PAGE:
I then spent all day worrying about how I was going to get everything together, but it all worked out. Here it is boys and girls!

Herbed Roasted Potatoes
This is a combination of 6 red and 6 yellow potatoes, each about the size of a tomato. They're all cut into about 6 pieces and thrown into two baking dishes (it doesn't have to be a single layer, not piled all on top of each other!)

I seasoned them with a good spray of olive oil (seriously, that olive oil sprayer is probably one of my most useful kitchen gadgets!), thyme, garlic, salt and pepper. Lots of salt, lots of pepper.

Into the oven they went, 450 degrees. It's supposed to take 45 minutes but really it took a lot longer since we had to lower the temperature to cook some meat and kept opening the oven to check on things!

Here they are in leftover form this morning. As you can see, not much was left, so I think I can safely assume that this was a success.

I still wouldn't consider these "healthy" but with only a small bit of olive oil (I'm guessing about 1tbsp total for all of these potatoes) and just some seasonings, it probably doesn't get much better for potatoes.

Beef Rib Eye Round Roast
Here's our roast. It's a beef rib eye round (I've never heard of this before either) which is kind of a midpriced meat. Boyfriend received a meat thermometer at our housewarming party so we've instituted the "Man Make Meat" rule in our household. This bad boy is sitting on a bed of onions and a few unchopped garlic cloves, seasoned VERY liberally with salt, pepper, garlic powder and rosemary (dry).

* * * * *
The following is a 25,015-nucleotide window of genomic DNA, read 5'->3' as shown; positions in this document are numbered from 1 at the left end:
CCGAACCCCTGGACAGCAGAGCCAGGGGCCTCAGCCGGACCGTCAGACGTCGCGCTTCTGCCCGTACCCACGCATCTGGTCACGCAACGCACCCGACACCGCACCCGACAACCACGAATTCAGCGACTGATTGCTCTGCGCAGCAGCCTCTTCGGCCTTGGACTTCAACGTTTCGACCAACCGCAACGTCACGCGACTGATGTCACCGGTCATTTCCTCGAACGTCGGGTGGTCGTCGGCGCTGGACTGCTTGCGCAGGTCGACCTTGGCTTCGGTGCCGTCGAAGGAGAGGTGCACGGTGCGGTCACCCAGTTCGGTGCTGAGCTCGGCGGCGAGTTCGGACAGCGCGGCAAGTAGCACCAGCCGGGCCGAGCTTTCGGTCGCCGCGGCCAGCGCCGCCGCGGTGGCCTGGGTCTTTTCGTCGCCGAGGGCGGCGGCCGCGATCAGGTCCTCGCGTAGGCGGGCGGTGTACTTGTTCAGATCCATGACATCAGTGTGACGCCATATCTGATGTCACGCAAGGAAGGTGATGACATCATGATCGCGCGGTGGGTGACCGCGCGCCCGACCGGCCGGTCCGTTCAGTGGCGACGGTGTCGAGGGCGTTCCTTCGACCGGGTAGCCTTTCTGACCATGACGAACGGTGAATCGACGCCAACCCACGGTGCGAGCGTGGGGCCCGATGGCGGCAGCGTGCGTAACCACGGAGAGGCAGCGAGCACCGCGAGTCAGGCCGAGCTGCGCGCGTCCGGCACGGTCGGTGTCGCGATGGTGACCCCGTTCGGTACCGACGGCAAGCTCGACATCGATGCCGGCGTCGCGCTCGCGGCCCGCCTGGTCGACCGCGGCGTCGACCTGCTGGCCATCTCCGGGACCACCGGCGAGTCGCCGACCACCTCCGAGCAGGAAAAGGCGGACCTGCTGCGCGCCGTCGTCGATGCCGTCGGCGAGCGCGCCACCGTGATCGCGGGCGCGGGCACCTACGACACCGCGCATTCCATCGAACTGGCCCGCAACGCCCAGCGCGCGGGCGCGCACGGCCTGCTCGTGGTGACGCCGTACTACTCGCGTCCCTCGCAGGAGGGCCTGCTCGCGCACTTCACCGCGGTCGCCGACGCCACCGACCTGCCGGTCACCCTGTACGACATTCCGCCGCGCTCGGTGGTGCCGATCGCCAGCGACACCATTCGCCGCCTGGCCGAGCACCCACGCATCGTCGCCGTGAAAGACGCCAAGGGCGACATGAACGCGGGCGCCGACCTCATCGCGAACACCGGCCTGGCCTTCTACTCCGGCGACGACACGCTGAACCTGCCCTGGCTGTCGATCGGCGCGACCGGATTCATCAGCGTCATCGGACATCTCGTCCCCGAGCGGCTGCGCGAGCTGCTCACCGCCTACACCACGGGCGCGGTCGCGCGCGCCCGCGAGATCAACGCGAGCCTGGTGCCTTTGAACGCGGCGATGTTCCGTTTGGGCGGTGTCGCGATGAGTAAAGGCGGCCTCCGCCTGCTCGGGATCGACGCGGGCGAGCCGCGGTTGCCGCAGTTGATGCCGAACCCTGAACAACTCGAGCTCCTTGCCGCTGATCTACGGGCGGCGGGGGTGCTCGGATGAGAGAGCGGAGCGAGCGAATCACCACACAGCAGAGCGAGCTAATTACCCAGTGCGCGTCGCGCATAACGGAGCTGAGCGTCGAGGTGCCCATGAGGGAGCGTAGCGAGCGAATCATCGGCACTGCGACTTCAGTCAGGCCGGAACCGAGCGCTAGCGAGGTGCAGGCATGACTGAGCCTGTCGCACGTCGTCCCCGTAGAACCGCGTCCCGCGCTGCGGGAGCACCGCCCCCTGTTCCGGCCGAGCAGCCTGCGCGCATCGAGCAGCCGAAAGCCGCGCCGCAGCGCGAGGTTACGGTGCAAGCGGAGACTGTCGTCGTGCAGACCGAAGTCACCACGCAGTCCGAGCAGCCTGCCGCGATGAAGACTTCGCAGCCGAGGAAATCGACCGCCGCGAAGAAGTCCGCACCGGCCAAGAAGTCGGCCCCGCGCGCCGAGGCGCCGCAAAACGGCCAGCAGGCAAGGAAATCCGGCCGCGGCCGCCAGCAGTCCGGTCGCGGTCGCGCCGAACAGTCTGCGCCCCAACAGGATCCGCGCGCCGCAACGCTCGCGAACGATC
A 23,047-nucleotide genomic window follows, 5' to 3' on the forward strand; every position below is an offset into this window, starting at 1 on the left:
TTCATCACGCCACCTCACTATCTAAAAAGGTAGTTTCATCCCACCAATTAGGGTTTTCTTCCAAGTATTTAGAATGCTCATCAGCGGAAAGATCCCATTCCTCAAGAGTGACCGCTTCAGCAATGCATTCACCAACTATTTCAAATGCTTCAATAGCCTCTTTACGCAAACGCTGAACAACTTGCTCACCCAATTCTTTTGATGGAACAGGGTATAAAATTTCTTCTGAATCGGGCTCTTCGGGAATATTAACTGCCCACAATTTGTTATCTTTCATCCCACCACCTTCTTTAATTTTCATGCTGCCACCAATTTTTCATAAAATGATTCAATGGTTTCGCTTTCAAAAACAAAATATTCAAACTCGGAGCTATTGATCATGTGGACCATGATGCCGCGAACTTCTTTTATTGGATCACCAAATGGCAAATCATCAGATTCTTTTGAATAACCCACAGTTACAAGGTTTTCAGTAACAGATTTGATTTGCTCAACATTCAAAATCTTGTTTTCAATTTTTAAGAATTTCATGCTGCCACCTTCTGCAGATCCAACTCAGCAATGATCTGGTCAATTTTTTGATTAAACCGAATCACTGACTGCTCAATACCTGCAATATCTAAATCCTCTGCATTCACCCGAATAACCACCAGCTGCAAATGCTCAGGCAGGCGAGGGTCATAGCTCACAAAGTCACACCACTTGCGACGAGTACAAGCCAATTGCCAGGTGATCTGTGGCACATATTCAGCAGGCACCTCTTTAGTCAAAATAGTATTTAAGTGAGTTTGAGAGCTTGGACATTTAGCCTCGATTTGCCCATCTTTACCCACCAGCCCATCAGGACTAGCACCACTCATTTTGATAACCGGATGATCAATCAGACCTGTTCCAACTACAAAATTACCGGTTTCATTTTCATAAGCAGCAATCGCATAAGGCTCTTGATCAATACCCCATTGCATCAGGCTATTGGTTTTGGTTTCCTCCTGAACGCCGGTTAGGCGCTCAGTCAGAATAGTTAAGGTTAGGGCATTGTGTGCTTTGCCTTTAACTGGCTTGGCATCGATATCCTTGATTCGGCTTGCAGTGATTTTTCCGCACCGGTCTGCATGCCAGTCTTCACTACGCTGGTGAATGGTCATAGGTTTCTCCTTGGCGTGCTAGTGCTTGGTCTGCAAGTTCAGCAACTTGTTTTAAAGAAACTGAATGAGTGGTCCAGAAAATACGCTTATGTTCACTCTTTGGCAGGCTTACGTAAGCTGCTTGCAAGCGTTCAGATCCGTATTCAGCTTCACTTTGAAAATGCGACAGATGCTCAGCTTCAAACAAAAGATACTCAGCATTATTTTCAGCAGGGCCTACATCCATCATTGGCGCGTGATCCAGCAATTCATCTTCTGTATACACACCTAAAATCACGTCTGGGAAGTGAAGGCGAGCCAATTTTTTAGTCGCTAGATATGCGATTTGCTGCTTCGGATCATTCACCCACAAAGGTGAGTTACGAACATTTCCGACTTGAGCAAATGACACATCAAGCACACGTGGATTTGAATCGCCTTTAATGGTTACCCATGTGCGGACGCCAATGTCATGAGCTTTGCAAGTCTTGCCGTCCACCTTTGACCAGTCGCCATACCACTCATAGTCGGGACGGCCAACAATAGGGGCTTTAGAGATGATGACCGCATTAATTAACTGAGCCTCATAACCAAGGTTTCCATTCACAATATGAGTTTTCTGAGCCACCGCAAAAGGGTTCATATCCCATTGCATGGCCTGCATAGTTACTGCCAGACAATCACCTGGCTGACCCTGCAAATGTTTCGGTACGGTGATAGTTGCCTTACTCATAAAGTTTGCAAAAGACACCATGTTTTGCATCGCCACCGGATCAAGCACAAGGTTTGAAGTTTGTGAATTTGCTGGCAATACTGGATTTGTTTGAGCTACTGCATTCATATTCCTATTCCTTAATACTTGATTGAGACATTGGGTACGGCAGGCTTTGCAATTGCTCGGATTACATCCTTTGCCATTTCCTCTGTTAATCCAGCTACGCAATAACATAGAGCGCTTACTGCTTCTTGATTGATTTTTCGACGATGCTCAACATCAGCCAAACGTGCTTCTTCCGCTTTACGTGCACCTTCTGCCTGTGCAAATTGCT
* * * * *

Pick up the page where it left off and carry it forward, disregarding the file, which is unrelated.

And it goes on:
We cooked it until the meat thermometer told us it was 140 degrees inside (this is supposed to coincide with a medium rare?!?) and let it rest for about half an hour before slicing.

The thing bled like crazy but was actually kind of overdone =( Guess we'll only take it to 135 degrees next time?

It was enjoyed by all but then, Boyfriend's family likes their meat cooked fully through. I like mine to practically moo at me!

Finally, the grilled asparagus. These were just long asparagus spears sprayed with olive oil (seriously, buy a sprayer!) and seasoned with lemon-pepper seasoning, salt and garlic powder.

I used a grill pan on medium heat and when they were softening up I poured on some balsamic vinegar and lemon juice.

Notes on asparagus: when trimming your asparagus, take one piece of asparagus and bend it till it snaps. The part that snaps off is the tough woody stem that is practically inedible. Trim the rest of the asparagus accordingly.